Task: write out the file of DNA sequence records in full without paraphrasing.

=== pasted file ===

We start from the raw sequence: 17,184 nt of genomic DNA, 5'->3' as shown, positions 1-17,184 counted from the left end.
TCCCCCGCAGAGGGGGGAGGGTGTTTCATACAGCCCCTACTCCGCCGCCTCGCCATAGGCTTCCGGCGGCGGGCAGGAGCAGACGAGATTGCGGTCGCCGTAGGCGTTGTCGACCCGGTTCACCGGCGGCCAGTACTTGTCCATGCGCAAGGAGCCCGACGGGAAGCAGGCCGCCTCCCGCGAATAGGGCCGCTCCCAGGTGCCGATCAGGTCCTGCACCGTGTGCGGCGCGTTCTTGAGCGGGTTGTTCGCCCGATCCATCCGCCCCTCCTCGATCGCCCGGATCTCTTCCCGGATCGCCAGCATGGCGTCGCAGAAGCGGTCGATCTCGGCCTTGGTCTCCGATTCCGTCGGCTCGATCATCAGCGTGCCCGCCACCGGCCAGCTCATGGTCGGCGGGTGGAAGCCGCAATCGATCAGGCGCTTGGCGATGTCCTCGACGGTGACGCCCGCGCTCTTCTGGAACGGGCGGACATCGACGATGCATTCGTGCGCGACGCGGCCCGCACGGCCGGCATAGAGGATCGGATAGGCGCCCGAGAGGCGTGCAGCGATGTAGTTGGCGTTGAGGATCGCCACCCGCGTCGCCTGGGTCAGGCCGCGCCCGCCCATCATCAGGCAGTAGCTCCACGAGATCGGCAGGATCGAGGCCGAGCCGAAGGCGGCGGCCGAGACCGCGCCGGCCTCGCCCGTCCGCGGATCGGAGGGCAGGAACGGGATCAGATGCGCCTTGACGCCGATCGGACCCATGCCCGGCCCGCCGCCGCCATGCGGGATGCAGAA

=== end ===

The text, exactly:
We start from the raw sequence: 17,184 nt of genomic DNA, 5'->3' as shown, positions 1-17,184 counted from the left end.
TCCCCCGCAGAGGGGGGAGGGTGTTTCATACAGCCCCTACTCCGCCGCCTCGCCATAGGCTTCCGGCGGCGGGCAGGAGCAGACGAGATTGCGGTCGCCGTAGGCGTTGTCGACCCGGTTCACCGGCGGCCAGTACTTGTCCATGCGCAAGGAGCCCGACGGGAAGCAGGCCGCCTCCCGCGAATAGGGCCGCTCCCAGGTGCCGATCAGGTCCTGCACCGTGTGCGGCGCGTTCTTGAGCGGGTTGTTCGCCCGATCCATCCGCCCCTCCTCGATCGCCCGGATCTCTTCCCGGATCGCCAGCATGGCGTCGCAGAAGCGGTCGATCTCGGCCTTGGTCTCCGATTCCGTCGGCTCGATCATCAGCGTGCCCGCCACCGGCCAGCTCATGGTCGGCGGGTGGAAGCCGCAATCGATCAGGCGCTTGGCGATGTCCTCGACGGTGACGCCCGCGCTCTTCTGGAACGGGCGGACATCGACGATGCATTCGTGCGCGACGCGGCCCGCACGGCCGGCATAGAGGATCGGATAGGCGCCCGAGAGGCGTGCAGCGATGTAGTTGGCGTTGAGGATCGCCACCCGCGTCGCCTGGGTCAGGCCGCGCCCGCCCATCATCAGGCAGTAGCTCCACGAGATCGGCAGGATCGAGGCCGAGCCGAAGGCGGCGGCCGAGACCGCGCCGGCCTCGCCCGTCCGCGGATCGGAGGGCAGGAACGGGATCAGATGCGCCTTGACGCCGATCGGACCCATGCCCGGCCCGCCGCCGCCATGCGGGATGCAGAA